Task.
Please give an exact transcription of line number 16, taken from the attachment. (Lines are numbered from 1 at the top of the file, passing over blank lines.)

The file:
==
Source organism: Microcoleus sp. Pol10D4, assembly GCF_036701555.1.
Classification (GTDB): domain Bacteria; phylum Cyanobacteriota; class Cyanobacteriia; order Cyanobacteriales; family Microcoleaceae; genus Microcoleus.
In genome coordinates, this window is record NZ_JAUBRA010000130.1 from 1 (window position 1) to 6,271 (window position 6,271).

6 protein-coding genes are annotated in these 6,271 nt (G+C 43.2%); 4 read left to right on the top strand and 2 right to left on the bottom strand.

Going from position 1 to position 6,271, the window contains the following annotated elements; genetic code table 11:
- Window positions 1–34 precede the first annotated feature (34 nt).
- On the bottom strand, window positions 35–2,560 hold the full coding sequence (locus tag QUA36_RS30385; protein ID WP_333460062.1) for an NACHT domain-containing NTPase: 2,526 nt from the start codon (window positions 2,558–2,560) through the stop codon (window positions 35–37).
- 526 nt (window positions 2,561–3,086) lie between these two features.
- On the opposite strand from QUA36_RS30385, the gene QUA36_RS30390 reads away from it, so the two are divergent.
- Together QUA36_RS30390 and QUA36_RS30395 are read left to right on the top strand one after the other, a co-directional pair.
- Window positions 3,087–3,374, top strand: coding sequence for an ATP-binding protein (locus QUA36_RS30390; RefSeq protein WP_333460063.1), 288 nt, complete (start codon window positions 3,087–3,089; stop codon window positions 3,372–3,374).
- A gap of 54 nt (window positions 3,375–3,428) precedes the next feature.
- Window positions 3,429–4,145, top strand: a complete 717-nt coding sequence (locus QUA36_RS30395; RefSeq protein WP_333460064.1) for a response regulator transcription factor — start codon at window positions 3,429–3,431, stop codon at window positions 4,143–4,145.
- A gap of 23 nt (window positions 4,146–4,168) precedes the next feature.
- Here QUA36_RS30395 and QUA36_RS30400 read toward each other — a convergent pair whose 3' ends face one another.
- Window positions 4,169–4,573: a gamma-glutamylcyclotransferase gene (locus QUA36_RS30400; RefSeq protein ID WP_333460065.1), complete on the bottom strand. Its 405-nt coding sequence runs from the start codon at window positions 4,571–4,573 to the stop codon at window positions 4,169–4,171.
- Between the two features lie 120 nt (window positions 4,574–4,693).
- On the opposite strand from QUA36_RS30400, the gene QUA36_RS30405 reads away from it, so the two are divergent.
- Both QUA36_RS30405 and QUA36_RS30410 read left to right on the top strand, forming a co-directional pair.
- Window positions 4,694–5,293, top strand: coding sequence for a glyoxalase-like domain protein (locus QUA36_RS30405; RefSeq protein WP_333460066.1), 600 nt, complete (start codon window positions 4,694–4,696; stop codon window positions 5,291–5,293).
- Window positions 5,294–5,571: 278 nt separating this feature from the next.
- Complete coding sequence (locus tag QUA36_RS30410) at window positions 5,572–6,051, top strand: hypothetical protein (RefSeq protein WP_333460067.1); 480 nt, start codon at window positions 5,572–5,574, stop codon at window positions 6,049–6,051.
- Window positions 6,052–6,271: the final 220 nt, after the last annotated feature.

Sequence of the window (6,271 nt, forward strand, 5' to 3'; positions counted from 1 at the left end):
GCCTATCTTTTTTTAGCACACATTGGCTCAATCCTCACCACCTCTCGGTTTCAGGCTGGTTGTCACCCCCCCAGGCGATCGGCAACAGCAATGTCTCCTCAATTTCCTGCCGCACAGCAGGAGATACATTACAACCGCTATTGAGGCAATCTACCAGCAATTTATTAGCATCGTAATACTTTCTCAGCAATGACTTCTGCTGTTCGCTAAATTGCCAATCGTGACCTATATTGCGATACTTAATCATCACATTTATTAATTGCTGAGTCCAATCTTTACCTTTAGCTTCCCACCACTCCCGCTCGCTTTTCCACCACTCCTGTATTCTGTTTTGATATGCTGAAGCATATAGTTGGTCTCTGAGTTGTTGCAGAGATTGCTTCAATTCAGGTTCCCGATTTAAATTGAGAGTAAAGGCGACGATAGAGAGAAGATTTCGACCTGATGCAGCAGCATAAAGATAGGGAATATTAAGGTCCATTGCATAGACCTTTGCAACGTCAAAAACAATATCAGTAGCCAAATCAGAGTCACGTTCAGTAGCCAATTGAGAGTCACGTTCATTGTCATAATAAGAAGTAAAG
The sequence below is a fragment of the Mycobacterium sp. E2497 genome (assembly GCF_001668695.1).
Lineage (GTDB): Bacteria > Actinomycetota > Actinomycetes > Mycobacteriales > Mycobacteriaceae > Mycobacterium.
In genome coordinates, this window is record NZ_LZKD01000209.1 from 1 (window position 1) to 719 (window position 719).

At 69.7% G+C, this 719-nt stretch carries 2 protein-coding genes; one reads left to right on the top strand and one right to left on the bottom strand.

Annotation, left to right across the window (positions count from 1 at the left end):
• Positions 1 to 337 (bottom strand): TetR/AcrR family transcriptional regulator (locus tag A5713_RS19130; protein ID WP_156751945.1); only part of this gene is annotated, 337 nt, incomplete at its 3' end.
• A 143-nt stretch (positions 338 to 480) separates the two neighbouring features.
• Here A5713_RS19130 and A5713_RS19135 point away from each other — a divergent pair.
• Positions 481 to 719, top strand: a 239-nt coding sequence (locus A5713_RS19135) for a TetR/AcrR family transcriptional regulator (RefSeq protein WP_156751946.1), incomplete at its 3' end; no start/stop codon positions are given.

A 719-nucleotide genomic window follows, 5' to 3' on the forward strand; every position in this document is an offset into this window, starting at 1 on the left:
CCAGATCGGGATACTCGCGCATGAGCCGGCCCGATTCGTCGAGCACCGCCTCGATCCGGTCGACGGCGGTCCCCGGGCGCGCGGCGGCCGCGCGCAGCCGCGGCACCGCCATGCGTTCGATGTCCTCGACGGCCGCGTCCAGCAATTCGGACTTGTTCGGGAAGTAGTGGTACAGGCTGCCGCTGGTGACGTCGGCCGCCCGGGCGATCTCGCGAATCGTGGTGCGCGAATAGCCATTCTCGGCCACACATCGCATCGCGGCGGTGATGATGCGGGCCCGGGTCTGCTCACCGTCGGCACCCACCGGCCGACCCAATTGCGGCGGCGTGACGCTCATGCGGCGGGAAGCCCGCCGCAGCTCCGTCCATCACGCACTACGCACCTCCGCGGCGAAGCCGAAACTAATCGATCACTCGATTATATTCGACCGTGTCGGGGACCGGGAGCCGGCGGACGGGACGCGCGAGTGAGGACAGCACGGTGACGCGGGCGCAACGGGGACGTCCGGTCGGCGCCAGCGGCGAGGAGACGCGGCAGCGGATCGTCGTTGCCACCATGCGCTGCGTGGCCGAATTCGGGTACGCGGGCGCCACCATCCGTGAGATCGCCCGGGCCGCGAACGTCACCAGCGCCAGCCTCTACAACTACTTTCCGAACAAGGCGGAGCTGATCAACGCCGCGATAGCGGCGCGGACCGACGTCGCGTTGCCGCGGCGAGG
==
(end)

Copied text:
- Window positions 4,169–4,573: a gamma-glutamylcyclotransferase gene (locus QUA36_RS30400; RefSeq protein ID WP_333460065.1), complete on the bottom strand. Its 405-nt coding sequence runs from the start codon at window positions 4,571–4,573 to the stop codon at window positions 4,169–4,171.